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Long Term Bargain eBooks
Author: Genre: (, ) Length: Novel

Bargain on 8th - 12th Nov 17
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For all of her life, Sally Matthews had suffered a fear of travelling over bridges which ran over water, a condition which she discovered to be called Gephyrophobia. In an attempt to cure her of this bizarre phobia, her best friend, Alice, books Sally in to see a hypnotherapist.
Whilst under hypnosis, Sally discovers a past life and goes on to tell the story of Annie Hobbs, a 17th-century wife and mother, and the very last to be accused of witchery by the Witchfinder General, Matthew Hopkins.

Bargain on 8th - 12th Nov 17
View on Amazon.co.uk

Reviews:

"Readers of women’s fiction may enjoy it, as may those who enjoy Saw-style horror for the details of Annie’s captivity."

Reviewer: .


Sally Matthews' fear of bridges reached a point where she has to confront it. With the help of a therapist and her friends, she discovers that in her past life she was Annie Hobbs, the last woman named as a witch by Britain’s notorious and corrupt Witchfinder-General Matthew Hopkins...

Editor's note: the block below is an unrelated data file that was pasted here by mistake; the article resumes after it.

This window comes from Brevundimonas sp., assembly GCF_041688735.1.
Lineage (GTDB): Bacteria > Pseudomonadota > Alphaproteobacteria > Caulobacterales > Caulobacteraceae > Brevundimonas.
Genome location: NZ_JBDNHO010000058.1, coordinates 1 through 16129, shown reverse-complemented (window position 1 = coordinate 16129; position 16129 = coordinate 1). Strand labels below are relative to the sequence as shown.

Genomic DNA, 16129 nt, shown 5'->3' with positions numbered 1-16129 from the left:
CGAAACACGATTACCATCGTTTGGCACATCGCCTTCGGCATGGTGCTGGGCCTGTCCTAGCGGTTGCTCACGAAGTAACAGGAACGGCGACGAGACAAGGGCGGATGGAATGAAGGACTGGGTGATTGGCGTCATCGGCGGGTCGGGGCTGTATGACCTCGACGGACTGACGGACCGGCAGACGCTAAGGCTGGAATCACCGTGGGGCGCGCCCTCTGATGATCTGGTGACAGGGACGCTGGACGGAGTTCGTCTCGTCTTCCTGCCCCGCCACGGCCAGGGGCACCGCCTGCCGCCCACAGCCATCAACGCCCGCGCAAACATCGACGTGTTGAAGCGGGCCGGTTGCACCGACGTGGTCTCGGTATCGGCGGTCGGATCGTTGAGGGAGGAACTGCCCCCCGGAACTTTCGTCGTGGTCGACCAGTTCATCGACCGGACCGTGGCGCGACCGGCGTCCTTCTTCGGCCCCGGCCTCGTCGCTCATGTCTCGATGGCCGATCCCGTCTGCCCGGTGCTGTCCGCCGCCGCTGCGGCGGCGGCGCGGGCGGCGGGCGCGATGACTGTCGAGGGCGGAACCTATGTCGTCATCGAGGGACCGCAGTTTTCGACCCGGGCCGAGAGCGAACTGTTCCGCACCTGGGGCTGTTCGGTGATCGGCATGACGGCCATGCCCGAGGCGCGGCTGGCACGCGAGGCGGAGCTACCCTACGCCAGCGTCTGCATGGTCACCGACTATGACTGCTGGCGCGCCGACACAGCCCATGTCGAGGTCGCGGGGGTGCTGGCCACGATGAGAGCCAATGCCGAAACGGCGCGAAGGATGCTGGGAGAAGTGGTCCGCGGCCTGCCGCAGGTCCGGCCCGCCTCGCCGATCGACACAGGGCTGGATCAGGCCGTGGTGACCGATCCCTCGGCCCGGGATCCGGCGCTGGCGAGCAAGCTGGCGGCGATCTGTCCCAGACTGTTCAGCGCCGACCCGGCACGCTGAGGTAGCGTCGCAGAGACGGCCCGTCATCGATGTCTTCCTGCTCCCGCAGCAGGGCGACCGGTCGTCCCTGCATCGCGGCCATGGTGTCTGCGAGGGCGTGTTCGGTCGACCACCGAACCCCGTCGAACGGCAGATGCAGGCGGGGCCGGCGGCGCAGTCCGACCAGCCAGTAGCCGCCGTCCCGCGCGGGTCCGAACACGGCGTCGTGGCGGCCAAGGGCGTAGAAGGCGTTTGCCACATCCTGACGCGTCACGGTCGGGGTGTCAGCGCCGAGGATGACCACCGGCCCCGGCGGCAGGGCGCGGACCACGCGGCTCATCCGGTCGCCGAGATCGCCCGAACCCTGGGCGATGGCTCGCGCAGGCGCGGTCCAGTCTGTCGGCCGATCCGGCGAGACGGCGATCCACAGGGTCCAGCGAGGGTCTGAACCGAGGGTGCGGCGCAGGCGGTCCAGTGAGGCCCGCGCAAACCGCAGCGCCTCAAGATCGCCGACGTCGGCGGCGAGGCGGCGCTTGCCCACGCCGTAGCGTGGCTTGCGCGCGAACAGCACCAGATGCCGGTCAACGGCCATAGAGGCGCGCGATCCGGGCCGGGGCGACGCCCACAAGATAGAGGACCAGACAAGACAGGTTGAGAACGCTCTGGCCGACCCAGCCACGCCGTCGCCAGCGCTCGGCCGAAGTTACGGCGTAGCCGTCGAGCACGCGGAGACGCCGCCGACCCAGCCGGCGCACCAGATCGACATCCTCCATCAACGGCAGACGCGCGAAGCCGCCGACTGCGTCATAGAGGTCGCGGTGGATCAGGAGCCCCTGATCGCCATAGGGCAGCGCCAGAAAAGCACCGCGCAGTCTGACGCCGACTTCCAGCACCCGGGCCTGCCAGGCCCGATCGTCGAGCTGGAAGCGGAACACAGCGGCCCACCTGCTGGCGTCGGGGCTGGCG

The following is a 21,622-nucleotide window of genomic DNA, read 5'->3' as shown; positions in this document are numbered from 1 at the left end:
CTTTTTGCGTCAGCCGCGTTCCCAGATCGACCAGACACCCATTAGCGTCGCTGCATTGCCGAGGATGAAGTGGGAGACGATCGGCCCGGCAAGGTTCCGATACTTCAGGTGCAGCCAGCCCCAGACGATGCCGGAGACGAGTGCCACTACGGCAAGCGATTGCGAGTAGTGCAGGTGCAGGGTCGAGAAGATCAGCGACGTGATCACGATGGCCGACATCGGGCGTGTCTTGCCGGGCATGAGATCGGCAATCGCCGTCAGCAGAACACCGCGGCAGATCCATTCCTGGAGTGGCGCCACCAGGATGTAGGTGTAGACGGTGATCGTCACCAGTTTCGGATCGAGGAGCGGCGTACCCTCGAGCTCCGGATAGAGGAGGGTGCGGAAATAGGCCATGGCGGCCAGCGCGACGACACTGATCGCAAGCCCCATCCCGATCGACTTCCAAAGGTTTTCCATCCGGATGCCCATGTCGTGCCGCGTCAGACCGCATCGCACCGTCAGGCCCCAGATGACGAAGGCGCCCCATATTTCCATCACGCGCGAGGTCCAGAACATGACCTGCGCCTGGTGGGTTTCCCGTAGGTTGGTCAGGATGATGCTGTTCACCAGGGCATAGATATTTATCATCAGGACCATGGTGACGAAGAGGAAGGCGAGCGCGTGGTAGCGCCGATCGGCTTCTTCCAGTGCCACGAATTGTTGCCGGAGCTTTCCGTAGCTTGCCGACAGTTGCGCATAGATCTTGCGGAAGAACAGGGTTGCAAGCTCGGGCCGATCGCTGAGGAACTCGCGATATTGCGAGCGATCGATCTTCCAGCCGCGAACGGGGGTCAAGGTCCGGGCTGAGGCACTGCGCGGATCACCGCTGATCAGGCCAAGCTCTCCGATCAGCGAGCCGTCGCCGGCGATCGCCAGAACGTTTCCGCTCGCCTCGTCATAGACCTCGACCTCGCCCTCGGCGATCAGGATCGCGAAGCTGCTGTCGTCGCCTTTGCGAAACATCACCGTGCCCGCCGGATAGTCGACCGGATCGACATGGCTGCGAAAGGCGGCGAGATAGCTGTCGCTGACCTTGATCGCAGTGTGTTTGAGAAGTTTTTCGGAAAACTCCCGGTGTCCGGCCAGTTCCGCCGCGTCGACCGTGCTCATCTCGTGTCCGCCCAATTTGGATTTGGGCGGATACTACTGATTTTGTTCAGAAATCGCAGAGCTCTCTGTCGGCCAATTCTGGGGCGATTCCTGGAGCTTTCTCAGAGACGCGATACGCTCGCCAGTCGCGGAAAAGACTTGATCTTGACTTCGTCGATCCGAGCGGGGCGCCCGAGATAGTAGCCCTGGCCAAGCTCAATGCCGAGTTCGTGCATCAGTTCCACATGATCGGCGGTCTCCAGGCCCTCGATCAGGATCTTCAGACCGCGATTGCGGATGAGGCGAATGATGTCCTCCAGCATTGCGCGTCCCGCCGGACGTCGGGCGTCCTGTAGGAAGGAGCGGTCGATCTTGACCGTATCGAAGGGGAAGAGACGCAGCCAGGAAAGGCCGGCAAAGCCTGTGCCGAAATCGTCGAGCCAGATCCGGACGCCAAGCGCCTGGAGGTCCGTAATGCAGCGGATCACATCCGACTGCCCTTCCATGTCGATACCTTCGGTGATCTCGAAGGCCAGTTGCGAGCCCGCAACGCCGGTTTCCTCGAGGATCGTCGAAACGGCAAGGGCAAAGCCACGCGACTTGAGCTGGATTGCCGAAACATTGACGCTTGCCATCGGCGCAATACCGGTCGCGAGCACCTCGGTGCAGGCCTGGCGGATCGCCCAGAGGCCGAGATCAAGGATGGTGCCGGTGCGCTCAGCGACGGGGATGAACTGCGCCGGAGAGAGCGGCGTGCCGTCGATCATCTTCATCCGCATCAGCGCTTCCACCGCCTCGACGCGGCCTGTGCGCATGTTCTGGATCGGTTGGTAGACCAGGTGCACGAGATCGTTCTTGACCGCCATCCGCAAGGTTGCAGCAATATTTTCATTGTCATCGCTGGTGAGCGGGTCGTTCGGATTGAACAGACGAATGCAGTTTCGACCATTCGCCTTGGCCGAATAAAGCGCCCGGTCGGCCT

The start and ending of the book were interesting, but I found myself losing interest in the middle. Sally Matthews’ story is fascinating. Annie Hobbs spends most of it a captive, with little agency, making it hard to invest in her as a character.

When I find that several of the chapters about Annie Hobbs could have been replaced with one sentence "Character was tortured and raped" without altering the narrative or affecting the plot at all, it does seem that the details are there more for purient interest or reader titilation than plot progression. The first time I read it, I actually skimmed several of those chapters to get to the end, because I was waiting for something to happen. On a re-read I read the entire thing, but it didn't add anything to the story.

Matthew Hopkins was not one of England's shining lights - the self-appointed Withfinder General did really exist, he's been featured in several novels and fictional works, and this book does follow one of the many historically popular myths about his disgrace and death.

It’s a two/three. Professionally written with a good use of language, but several of what should have been then tensest chapters actually dragged, slowing the narrative. It is a common problem with books in first person from the point of view of an imprisoned character, as there is very little they can do.

Readers of women’s fiction may enjoy it, as may those who enjoy Saw-style horror for the details of Annie’s captivity. It is very hard to recommend an audience for this because it has such distinctively different feelings as the story progresses.

Rating: 3



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